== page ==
3 Tips For Generating Melodic Ideas

Some songwriters have a flair for coming up with just the right tune. Most of the time, the best melodies are good because they partner so well with the lyric, and of course with the chord progression.

But even with those elements in place, it can still be hard to write a great tune. So if you’re coming up dry, I’ve made a short list of three ideas that might help jump-start your melody-writing ideas, and I hope you find them useful.


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Keep in mind that these are ideas simply for getting the process started. They’ll help you generate a short melodic idea, and then hopefully you can take it from there.

1. Try a chords-first songwriting method

Historically, the great composers came up with melodies as a starting point. But no melody is great if it isn’t supported by a strong, supportive chord progression underneath it.

The problem with the chords-first method is that melodies can get ignored as the focus is placed on harmony. But there is a way to get chords to work for you: Play your chord progression over and over, changing the voicing each time.

By changing the voicing, you place different notes as the highest-sounding notes. As you move from chord to chord, those highest notes form a kind of melody. Not a great one at this stage, mind you, but enough to stimulate your imagination and give you some initial ideas of where a melody might start. From there, you can take those fledgling ideas and create something more complete and attractive.

2. Manipulate Pre-existing Melodies

This can be a fun way to come up with something new. Take a melody that you’ve known and loved for a long time. It can be your own, or it can also be someone else’s — perhaps the melody from your favourite song.

Take that melody and play it backwards. An entire melody may not work this way, but bits of it might. Remember, it’s not important to be able to find an entire melody this way. What you’re trying to do is to find initial ideas that can stimulate your imagination to write the rest of it.

You could also take the intervals of a melody and reverse those. For example, if you take the first few notes of the chorus to Elton John’s “Goodbye Yellow Brick Road”, ignoring repeated notes, you get a descending figure that ends with an upward leap: F C A E. Reversing that gives you F Bb D G — an ascending figure that ends with a downward leap. Now you’ve got a short melodic cell that you can experiment with.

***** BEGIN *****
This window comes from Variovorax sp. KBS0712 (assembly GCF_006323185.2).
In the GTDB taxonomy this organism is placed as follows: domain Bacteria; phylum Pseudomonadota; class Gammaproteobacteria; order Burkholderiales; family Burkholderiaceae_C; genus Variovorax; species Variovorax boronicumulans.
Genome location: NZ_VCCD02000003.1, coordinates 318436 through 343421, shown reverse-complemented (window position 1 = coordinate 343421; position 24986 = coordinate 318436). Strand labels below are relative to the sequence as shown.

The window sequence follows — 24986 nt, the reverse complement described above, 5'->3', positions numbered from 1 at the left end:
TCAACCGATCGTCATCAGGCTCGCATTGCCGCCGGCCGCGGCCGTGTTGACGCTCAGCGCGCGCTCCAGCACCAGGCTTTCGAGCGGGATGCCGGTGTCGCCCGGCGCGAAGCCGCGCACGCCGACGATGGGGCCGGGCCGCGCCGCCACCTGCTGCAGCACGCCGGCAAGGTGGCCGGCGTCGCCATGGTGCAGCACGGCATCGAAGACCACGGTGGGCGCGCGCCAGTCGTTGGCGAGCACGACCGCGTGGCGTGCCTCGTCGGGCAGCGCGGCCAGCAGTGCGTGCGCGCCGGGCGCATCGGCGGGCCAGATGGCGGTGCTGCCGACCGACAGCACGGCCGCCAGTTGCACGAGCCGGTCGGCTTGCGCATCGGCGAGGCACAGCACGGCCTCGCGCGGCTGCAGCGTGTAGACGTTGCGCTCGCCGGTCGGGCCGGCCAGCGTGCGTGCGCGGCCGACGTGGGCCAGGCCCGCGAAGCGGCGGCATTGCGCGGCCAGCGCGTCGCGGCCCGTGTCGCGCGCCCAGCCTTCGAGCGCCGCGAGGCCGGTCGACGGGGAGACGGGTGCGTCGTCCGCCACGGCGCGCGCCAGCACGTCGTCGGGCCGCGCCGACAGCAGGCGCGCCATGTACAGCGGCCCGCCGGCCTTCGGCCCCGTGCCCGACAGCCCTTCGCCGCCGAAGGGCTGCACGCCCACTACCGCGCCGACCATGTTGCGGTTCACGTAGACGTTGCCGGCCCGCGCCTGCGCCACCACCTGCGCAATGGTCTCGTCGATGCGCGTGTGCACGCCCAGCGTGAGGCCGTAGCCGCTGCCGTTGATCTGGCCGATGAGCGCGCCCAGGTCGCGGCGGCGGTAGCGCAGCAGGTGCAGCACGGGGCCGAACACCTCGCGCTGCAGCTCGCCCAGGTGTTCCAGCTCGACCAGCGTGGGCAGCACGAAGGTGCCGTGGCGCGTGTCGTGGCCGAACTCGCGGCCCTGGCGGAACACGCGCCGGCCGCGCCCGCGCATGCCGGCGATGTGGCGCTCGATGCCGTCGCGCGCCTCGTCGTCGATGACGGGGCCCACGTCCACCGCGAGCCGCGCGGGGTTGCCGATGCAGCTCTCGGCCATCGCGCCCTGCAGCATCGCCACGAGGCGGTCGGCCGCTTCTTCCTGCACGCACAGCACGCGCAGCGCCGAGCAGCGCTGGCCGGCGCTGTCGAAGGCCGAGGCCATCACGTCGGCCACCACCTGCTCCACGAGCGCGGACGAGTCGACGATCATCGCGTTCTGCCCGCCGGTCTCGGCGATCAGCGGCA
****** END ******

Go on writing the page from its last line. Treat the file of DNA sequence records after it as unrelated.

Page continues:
3. Use the Bass Line

Let’s say you’ve been playing around with this simple chord progression: C  C/E  F  G7 (Click the play button below to listen)

Create a melody that moves in parallel 3rds above the bass line. That bass line is: C-E-F-G. Starting a 3rd above the C would give you a melody that starts on E: E-G-A-B. Listen:

You can use that bass line in other ways. You could create melodies that move in the opposite direction to the bass line, and you don’t need to keep the very same intervals. Simply choosing a method where you reverse the direction of the bass line can be enough to allow some melodic ideas to flow.

The Best Melodies

I’ve always believed that the best melodies come from a strong partnership with the lyric. So one of the best things you can do is to read your lyric out loud, and make note of where your voice tends to move up and move down.

That natural inflection that we place in words is an important part of how we communicate, but it’s also an important indicator of which direction a melody that you write might move.


Gary EwerWritten by Gary Ewer. Follow Gary on Twitter.

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Fitting Parts Together to Create a Song

Most of the time, you write songs where all the sections (verse, chorus, etc.) are written as part of the same process. You might write a chorus hook, and then you work on a verse that will partner well with it, and so on.

But you likely have bits of songs that you’ve written over the years that never found a home in a complete song. Those individual parts might sound great, but you just never found a way of working them into  a song.


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If you’ve got several or more of these abandoned ideas sitting in a proverbial drawer somewhere, it might be time to pull some of them together and see if you can make completed songs out of them.

You might wonder — How can parts of songs, written at different times, wind up working together within the same song? It really comes down to knowing the basic principles of good songwriting. As long as the various sections, which might have been written months — maybe even years — apart, exhibit the qualities of what that section typically shows, your audience will usually be none the wiser.